13th February 2000
By Leon Berenger
Police in Batticaloa are going ahead with planes to introduce special identity cards for residents their despite reports in the state media that the matter has been put on hold following protests from Tamil political parties and human rights groups. "We don't know anything about these reports. We are going ahead with that plan," Senior Superintendent Upali Hewage told the Sunday Times.
The new ID system was to be launched from February 15, but due to administrative delays, it had to be put off for the end of this month, SSP Hewage said.
Under the plan, Batticaloa district residents, including those living in areas controlled by the LTTE, will have to obtain a special identity card for travel outside the region.
The move is aimed largely at keeping a tab on people leaving Batticaloa and Amparai. It will also help police and security forces in the screening of individuals.
The move to issue special identity cards come following intelligence reports that most of the LTTE infiltrators, including suicide bombers, were from Batticaloa district, more than half of which is under the control of terrorists.
Residents will be required to furnish details on their families, education, employment etc along with photographs that will be recorded with the local police and security authorities.
The identity cards are to be made by the Department for the Registration of Persons situated in Colombo.
The TULF in particular has come down hard on this processed plan saying it violated the fundamental rights of the people who will be technically segregated from the rest of the country.
Batticaloa Government Agent S Pathmanadan told The Sunday Times that his office had not received further instruction on the new card system after an initial briefing by the police two weeks ago.
Meanwhile the National movement Against Terrorists (NMAT) has hit out at the TULF for its adverse position on the proposed pass system.
An NMAT statement said: "The TULF claims that the fundamental rights of the people living in Batticaloa and Amparai will be violated by this move. In doing so, they seem to turn a blind eye to the destruction of human life and valuable property during the past 15 years and more recent stepping up of such activities on a wider scale by a large scale infiltration of the LTTE cadres and their supporters into Colombo, Kandy and suburbs.
"Has the TULF made any attempt to evaluate the effect on a comparatively minute group of persons subjected to some travel restrictions against the probes loss of life and property if such restrictions are not imposed? How many live do they reckon, may be sacrificed for a 'no-pass' system, and what are the alternative proposals of the TULF?"
By Roshan Peiris
Ministers and dissident UNP MPs Sarath Amunugama and Nanda Mathew, say they will stay put in the party and fight for the removal of party leader Ranil Wickremasinghe.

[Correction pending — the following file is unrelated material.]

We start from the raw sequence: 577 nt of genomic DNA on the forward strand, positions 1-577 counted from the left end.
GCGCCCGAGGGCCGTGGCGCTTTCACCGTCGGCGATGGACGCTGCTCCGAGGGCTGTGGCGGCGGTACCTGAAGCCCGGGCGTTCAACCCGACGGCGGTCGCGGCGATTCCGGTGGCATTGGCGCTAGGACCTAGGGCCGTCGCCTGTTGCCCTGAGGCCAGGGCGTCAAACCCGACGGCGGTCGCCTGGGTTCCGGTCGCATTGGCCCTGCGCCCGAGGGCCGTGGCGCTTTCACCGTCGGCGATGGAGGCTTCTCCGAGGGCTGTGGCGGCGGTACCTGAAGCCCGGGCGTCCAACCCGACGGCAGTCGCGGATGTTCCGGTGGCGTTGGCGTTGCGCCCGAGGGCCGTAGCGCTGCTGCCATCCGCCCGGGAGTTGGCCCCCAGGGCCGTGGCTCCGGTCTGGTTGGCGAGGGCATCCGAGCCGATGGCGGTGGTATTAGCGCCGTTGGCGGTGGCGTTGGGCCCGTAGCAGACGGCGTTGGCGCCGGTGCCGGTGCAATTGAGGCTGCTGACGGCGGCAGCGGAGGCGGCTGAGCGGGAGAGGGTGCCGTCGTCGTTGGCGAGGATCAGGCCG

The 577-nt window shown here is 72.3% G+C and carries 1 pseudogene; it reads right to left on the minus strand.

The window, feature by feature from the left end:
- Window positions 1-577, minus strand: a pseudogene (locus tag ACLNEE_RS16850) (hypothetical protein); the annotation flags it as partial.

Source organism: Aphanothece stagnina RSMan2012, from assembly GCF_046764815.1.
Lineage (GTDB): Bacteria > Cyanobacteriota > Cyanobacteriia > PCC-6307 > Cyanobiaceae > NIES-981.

Dr. Amunugama in an interview with Sunday Times said as full fledged UNP members they would press for a new party leader.
"We want Wijeyapala Mendis, the most senior UNP parliamentarian as the UNP leader," he said.
Asked about suggestions made by some UNPers that party chairman Karu Jayasuriya be made the leader, Dr. Amunugama said: "Who is Mr. Jayasuriya when compared with Mr. Mendis? He is only a Johnny came lately. His only contribution to the party is being a mere yes man to Ranil. Grassroots UNPers were unaware of Mr. Jayasuriya's existence prior to being pitchforked by Mr. Wickremasinghe. In contrast, Mr. Mendis had been in the party during both its bad and good times." He said.
In a separate interview, Minister Nanda Mathew said he would neither resign from the UNP, nor would he quit his ministerial post in the government. "S. Thondaman who was sent to Parliament on the UNP ticket held a portfolio in the P.A. Government. If this rule can apply to the Thondamans, it should also apply to us. Why these double standards when it comes to the five who disagreed with the party leader?" he asked.
"I will stay within the party and fight for the removal of Mr. Wickremasinghe and make the UNP once again a democratic party," Mr. Mathew said.
Asked whether he would accept Mr. Jayasuriya as a possible leader, Mr. Mathew said the UNP chairman was hardly known among the general membership in the rural areas. "The better choice is Rukman Senanayake. He is the best choice," he said. Commenting on Anura Bandaranaike, Mr. Mathew said though he was a good politician, he did not seem to be serious about his political career.
By Shelani de Silva
Based on a report setting out guidelines on election coverage in private electronic media, new regulations will be passed to ensure all parties contesting an election get fair and equal exposure, a senior minister said.
He said the report prepared by a presidential committee would be ready within two weeks and based on recommendations contained in it, new laws would be passed in Parliament, governing election coverage in both private and state-run media.
The new regulations would be strictly enforced because during the Presidential elections, a section of the private media did not act fairly in their coverage, the minister said.
Asked whether the new regulations would be another form of censorship, the minister said the new regulations would be aimed at giving equal opportunity to all parties.
It was only last week that President Kumaratunga appointed the committee to draw up proposals to govern the private electronic media in keeping with regulations that govern the state-run media pertaining to election coverage. This has led to speculation that the Government was preparing for an early general election.
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